I remember my delight when, during one of the blind exam tastings for the WSET Diploma a few years ago, I was faced with three wines sharing a common grape variety. The very first whiff told me I was dealing with Riesling. The task was to work out where each of the three wines came from. Fortunately they were textbook examples and I recognised the bone-dry Australian Riesling with its trademark high acidity and that typical lime-like and characteristic petrolly smell. The richer and rounder Alsace Riesling stood out for its remarkable balance and finally there was the lighter, peachy sweetness from a Mosel Riesling, which was balanced with a lively, lemony freshness on the palate, owing to the ever-present acidity in the wine as well as a little bit of a sparkle.
It’s that Mosel style I absolutely love but I’m acutely aware of the association this has in many people’s minds. Sweet German Riesling equals Liebfraumilch I seem to hear all to often. Let’s put that one to rest. Although Riesling is allowed in the blend for Liebfraumilch, in practice this is much more likely to be dominated by a grape like Müller-Thurgau, which has nowhere near the nobility of Riesling. Frankly, most Liebfraumilch is not much more than sugary water, made from overcropped vines on the flat lands, quantity over quality. Compare that to the steep, slate-covered slopes facing the Mosel river, where Riesling finds its characterful side.
German Riesling comes in a multitude of different styles and these days the dry Rieslings (look out for ‘Trocken’ on the label) are increasingly popular. One thing that can provide a key is the level of alcohol. If it’s around 12% you’re more than likely dealing with a dry version, below 9% and it’s almost certainly sweeter. Invariably I try to convince people of the merits of German Riesling, with mixed success, but I was absolutely delighted with the reaction when I presented a sweeter style from the Mosel with a chicken and mushroom paté starter served with toasted brioche at the Wine Unearthed workshop in Edinburgh this weekend. I don’t know if it was the wine itself, the combination that worked so well, or if the tasters just had an open mind. The wine, Dr Loosen ‘Blue Slate” Riesling from the Mosel (around £11, Bibendum), is from one of the top producers in the region, which clearly helped. The name refers to the steep blue slate slopes the grapes were grown on. Quite a sweet style, but its fruity freshness and zippy character worked beautifully with that paté as well as the sweetness of the toasted brioche. Combine with that the gentle 8% alcohol level and it made for a perfect lunchtime wine.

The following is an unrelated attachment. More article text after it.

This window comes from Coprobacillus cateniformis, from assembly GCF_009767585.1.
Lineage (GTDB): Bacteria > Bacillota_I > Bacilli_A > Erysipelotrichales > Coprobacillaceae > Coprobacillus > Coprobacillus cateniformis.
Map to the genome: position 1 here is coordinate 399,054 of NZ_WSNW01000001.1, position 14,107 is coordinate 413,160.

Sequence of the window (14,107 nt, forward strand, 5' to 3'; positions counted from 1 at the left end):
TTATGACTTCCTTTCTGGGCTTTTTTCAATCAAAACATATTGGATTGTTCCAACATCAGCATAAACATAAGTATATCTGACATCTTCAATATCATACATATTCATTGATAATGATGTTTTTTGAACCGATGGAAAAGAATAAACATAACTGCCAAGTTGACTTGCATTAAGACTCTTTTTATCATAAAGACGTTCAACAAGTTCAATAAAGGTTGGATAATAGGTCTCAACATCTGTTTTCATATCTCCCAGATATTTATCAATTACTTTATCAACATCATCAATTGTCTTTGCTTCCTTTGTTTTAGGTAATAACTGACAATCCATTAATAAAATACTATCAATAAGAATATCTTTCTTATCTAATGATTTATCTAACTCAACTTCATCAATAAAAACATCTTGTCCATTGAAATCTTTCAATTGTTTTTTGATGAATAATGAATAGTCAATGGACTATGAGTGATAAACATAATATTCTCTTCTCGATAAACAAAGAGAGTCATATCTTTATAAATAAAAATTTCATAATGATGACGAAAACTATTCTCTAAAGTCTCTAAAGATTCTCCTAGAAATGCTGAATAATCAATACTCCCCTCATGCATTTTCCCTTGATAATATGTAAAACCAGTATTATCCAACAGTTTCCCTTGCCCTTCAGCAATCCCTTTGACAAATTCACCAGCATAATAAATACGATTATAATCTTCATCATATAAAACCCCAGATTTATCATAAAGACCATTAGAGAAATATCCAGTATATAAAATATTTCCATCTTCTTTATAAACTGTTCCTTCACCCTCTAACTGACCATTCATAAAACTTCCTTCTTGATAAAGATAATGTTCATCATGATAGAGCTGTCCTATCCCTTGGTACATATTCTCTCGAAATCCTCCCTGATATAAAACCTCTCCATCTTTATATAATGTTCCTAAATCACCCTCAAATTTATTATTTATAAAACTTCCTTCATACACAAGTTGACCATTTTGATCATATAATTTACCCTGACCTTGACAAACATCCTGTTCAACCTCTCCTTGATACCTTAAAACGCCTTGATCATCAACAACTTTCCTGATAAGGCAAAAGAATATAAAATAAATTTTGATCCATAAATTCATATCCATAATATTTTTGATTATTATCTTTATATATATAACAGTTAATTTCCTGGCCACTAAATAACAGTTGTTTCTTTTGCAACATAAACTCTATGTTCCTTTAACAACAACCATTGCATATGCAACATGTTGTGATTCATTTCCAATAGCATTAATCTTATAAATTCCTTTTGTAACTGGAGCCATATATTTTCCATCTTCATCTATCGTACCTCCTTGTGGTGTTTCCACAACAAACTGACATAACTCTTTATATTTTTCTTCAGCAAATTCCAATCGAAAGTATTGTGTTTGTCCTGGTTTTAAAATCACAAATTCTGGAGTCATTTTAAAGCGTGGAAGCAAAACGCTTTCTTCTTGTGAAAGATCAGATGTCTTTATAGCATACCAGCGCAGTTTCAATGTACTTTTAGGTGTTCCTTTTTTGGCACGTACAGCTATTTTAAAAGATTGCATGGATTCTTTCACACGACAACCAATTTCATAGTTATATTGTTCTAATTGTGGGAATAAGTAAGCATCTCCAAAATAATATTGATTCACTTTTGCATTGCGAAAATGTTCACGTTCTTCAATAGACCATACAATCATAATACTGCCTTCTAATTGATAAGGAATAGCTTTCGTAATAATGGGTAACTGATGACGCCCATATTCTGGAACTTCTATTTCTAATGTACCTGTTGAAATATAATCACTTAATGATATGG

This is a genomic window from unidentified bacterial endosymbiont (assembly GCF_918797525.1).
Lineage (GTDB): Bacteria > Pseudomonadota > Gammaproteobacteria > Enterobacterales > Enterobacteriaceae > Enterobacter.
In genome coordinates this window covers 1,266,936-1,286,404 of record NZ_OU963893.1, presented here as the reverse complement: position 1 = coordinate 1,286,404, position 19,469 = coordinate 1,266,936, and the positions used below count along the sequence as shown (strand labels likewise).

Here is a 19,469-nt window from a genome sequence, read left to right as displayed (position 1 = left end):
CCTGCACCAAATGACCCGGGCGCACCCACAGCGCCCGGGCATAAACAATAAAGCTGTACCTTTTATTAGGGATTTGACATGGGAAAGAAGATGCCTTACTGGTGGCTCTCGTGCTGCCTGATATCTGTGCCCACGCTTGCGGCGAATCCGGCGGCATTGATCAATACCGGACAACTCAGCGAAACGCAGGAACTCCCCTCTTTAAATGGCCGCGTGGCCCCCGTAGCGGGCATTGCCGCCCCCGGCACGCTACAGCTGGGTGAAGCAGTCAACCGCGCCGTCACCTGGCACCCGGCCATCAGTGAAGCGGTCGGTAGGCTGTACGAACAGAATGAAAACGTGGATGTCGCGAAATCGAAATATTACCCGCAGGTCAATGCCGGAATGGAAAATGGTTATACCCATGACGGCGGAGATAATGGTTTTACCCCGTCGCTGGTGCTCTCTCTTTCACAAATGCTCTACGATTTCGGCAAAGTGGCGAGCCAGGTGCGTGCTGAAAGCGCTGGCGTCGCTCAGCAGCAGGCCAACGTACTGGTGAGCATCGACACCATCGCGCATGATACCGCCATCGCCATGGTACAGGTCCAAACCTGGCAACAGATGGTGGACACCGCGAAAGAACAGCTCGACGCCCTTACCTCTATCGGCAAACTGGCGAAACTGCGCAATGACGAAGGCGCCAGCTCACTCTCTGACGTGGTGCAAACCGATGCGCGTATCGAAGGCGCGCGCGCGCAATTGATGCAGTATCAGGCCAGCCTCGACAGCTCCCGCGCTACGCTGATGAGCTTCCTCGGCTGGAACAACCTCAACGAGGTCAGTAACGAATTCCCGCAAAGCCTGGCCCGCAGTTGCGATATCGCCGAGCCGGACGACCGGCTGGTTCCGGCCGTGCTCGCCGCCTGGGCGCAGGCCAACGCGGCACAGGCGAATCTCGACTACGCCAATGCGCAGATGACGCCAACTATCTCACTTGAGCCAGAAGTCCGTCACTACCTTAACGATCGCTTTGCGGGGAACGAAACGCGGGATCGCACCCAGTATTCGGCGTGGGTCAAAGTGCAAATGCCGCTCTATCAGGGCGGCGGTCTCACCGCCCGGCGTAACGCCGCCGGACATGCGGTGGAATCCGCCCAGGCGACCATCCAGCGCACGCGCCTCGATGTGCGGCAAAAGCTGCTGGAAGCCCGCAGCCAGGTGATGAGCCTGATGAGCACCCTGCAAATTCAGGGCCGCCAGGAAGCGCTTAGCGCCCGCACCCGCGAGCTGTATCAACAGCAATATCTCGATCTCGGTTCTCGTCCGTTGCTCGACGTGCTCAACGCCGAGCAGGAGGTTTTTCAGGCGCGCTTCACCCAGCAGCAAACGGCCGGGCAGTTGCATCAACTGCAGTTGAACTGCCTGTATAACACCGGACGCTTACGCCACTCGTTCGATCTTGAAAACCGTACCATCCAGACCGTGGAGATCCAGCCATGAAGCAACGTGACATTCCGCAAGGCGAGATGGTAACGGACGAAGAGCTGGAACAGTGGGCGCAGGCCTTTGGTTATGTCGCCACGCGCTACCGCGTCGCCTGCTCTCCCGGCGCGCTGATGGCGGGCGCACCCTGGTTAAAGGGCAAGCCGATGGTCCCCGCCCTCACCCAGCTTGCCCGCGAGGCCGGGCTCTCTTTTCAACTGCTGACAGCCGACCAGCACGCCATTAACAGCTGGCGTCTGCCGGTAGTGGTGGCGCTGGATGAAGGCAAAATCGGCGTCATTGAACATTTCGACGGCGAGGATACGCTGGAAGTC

I’m sure I won’t be able to convince everyone of its merits but you should really make time in your wine calendar for this amazing grape. It might just pleasantly surprise you.
The sales figures speak for themselves. Prosecco is hugely popular and seems to be going from strength to strength, outperforming those of Champagne. Perhaps it is a sign of the times but I would like to think the recent tightening of the laws, enshrining Prosecco into the DOC(G) system has done it now harm whatsoever even though it has taken the cheapest versions away from the market. There is still some dreary stuff that carries the name Prosecco, but if you’re willing to pay a little bit more you can get some truly interesting wines.
I’m one of those people who loves Prosecco but I see it very much as a simple, fresh, lightly sparkling wine that is at best a refreshing aperitivo and a good party drink. But a serious wine able to cope with a variety of foods? Boy, how wrong was I.
When I caught up with the importer of producer Nino Franco recently, the venue was not entirely random. HIX Soho is a hip and happening place and the menu seems almost too perfectly matched. The pork crackling “Mark Hix style” is something to behold, the crispy texture and saltiness crying out for a fresh, soft wine with that little touch of sweetness that takes any sharp edges away. It’s where the Rustico comes in. If you’ve never had oysters with a Prosecco, I’d urge you to try this too. No good if you don’t like oysters, but I’m pretty certain scallops would do nicely too.
The revelation arrived with the slow cooked veal. The single vineyard wine we tasted is a Prosecco the like I’ve never tasted before.